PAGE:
New Phoenix Suns head coach Jeff Hornacek always wanted to coach, but never thought that would happen in the NBA.
"My goal was never to be a coach in the NBA," Hornacek said. "I always felt I would coach, but I thought that would be on the college level. I felt that what I'd learned over the years would be too much for high school, but the pro guys... they already know everything, so why would I do that?"
Back in Jeff Hornacek's days, most players went to college all four years and the unstructured AAU ball mentality wasn't as prevalent amongst future NBA stars.
"The view when I played," Hornacek said. "Was when you got to the NBA, it was all about strategy, all about the offense, all about the defensive schemes that you're going to use. Those guys already had the fundamentals."
Not so much anymore. That was the biggest lesson Hornacek took away from his two years on the Utah bench. The team tried to integrate lotto picks Enes Kanter (no college), Derrick Favors (one year), Gordon Hayward (two years) and Alec Burks (two years) into the lineup, but head coach Tyron Corbin repeatedly deferred to his veterans as they pushed for the playoffs.
But even many of the Utah vets came into the league with the same deficiencies. Utah SF Marvin Williams, in the league for eight uninspiring seasons now, only spent a year in college before jumping to the NBA. Nine-year veteran C Al Jefferson had no college, coming straight to the league from high school.
"There's so many pro guys that are one-and-dones," Hornacek said. "Or didn't get the teaching in college on how to play the game, and they don't know a lot of this stuff.
"That's one thing I've learned over the last couple years being on the bench is that you can't assume these guys know some of the stuff we learned back in college because they didn't have the same experience."
Hornacek goes back to his own playing days for inspiration as a playmaker at both the PG and SG positions.
"When I was drafted by the Phoenix Suns and played for John Macleod, I would call a lot of plays," he recalls. "I kind of always knew what everybody was going to do. My advantage as a player was to really see and know what the other players wanted to do and use that to my advantage.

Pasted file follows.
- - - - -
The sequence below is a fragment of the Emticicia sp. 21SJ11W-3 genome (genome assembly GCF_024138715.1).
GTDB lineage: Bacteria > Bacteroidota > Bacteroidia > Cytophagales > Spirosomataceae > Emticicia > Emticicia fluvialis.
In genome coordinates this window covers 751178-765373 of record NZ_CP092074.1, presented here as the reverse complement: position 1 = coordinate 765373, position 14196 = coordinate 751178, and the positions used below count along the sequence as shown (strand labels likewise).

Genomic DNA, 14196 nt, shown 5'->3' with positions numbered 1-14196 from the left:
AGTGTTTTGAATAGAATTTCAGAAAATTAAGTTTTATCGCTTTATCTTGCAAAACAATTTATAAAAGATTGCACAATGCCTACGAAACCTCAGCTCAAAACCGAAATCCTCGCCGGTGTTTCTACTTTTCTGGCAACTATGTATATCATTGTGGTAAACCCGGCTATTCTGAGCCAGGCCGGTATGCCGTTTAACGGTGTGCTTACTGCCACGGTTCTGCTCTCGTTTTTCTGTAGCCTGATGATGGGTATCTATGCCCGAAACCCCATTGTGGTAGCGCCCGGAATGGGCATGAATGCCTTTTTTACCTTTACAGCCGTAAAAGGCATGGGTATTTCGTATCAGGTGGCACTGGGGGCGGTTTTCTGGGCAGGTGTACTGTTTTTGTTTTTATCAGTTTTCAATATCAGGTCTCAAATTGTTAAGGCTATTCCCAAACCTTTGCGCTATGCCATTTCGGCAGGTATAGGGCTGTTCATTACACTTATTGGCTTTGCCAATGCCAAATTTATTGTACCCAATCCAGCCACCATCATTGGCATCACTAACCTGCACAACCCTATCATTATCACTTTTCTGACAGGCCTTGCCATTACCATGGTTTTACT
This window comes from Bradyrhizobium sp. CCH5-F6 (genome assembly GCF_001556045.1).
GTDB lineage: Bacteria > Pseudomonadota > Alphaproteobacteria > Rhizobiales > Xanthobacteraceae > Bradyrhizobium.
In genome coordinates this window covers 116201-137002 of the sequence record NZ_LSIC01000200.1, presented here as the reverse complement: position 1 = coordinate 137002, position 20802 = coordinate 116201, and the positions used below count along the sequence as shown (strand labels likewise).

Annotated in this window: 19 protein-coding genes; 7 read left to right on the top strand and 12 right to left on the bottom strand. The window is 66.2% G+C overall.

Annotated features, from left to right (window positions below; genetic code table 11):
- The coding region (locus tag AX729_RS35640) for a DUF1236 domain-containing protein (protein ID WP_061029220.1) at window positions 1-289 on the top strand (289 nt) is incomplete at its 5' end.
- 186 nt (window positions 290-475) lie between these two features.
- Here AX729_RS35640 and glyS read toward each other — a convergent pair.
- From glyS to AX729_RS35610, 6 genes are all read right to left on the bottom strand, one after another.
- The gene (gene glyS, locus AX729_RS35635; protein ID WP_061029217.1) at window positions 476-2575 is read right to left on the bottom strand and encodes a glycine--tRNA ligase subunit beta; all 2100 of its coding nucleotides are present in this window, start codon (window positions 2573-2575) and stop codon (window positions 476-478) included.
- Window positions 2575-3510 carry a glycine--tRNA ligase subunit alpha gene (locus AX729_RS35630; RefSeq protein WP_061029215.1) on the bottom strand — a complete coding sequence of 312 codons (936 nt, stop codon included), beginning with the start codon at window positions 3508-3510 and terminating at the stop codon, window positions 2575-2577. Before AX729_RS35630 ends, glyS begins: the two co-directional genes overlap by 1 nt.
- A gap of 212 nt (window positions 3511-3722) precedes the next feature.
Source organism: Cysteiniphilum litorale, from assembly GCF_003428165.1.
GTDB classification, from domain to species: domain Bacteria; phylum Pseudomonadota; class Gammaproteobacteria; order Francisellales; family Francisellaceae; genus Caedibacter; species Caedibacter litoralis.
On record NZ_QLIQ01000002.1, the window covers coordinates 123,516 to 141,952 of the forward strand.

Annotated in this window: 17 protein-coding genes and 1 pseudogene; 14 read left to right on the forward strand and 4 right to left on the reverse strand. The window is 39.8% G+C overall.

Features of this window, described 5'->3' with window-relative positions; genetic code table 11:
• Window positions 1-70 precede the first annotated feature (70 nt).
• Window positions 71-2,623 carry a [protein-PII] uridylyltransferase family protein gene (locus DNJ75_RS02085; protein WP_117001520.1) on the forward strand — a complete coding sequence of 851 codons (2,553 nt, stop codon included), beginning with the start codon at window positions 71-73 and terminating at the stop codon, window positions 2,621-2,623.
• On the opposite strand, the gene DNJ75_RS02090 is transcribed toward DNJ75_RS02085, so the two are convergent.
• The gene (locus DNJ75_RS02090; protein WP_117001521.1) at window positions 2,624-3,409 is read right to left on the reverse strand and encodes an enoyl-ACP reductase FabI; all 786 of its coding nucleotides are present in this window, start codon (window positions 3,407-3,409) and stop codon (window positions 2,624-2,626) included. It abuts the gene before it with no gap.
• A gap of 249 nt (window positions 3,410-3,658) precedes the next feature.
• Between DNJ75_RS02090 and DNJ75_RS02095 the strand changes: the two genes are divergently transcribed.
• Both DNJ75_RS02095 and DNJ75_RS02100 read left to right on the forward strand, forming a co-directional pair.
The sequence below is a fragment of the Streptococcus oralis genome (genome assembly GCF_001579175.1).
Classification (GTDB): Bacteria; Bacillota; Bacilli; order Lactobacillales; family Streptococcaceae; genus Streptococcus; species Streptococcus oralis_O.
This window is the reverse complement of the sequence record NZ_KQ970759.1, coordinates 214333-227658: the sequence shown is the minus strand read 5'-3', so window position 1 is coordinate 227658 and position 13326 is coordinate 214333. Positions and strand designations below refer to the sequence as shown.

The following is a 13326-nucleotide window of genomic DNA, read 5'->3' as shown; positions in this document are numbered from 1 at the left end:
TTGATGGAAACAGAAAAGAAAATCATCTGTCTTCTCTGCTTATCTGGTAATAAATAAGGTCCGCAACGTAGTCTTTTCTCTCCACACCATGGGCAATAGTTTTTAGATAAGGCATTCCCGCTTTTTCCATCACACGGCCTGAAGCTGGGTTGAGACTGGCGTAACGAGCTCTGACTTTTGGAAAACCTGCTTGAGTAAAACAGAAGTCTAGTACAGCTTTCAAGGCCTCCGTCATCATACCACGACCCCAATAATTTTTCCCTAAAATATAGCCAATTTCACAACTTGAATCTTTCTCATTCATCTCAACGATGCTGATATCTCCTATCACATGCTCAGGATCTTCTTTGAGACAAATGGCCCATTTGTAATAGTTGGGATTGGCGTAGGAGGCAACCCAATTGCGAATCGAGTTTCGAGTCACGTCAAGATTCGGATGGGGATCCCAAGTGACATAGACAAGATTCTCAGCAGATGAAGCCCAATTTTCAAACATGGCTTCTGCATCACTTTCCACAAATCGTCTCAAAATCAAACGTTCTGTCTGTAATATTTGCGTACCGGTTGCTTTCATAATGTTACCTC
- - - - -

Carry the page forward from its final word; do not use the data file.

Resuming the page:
"I feel with guys nowadays I can get a pretty quick idea of where they like the ball, what would put them in the best situation to succeed. Once they get that little taste of success, the trust comes and guys will go to battle for you."
When asked what to do when there's a discrepancy between where the player likes the ball versus where he's actually good with it, Hornacek said it's a group effort between the coaches, the player and the tapes.
"Showing them that when they make bad plays, the effect it has on the team," he replied. "All the best teams I've played on, every guy on that team wanted to do something to make another teammate better."
After watching the Phoenix Suns last season, Hornacek might get a rude awakening with this roster. Interim head coach Lindsey Hunter had that same awakening last spring. When Hunter started in January, he vowed to spend a lot more time teaching them the nuances of team defense and making sure guys were paying attention. Practices became harder and longer. Team leaders expressed guarded appreciation for the tougher environment, admitting that the young guys needed someone to get on them more than the prior regime had done.
But Hunter never got through to many of the guys he was trying to reach. When longer practices didn't work, he punished players by fining them, by taking away their playing time. When that didn't work either, his frustration boiled over and he eventually started calling them out in press conferences.
Quiet, unassuming guys like Goran Dragic, Kendall Marshall and Wesley Johnson flourished because they wanted to work hard to get better. But Hunter's tactics failed miserably with tough-minded players who felt they were better than they really were. Those players tuned Hunter out.
Hunter was partially tuned out because he was only the interim coach. He was in a no-win situation, with the losses piling up and the kids thinking more about next season (without him) than this season. There was no chemistry, even when chemist Alvin Gentry was the coach.
And when players tune out the coach, everyone loses. Fans stop buying tickets. The GM gets fired. The coach gets fired. The players ruin their own reputations. Just what did Beasley and the Morri gain from their mini-revolt? Shorter NBA careers, that's what.
Hornacek's success will hinge on whether he has the moxie and the patience to get through to today's NBA youth - whether it be Beasley or the Morri or any other youngsters - who feel they already know everything when they really don't.
"When you see these players," Hornacek says, undeterred. "They may look at you and look like they're not paying attention, but they really do want to learn how to play. They want to improve, they want to get better and get to that top level."
Hornacek spent the last two years watching several lotto picks struggle to play team-first winning basketball, and that has only made him hungrier to be an NBA coach.
"I think it works out perfectly these days because I really enjoy teaching the kids," he says. "I'm inspired to get guys to play team basketball."
With the Suns going through a youth movement of their own, including four players under 25 and six first round draft picks in the next three seasons, his ability to get through to these kids will make or break his NBA career.
If it breaks him, he might just try college after all.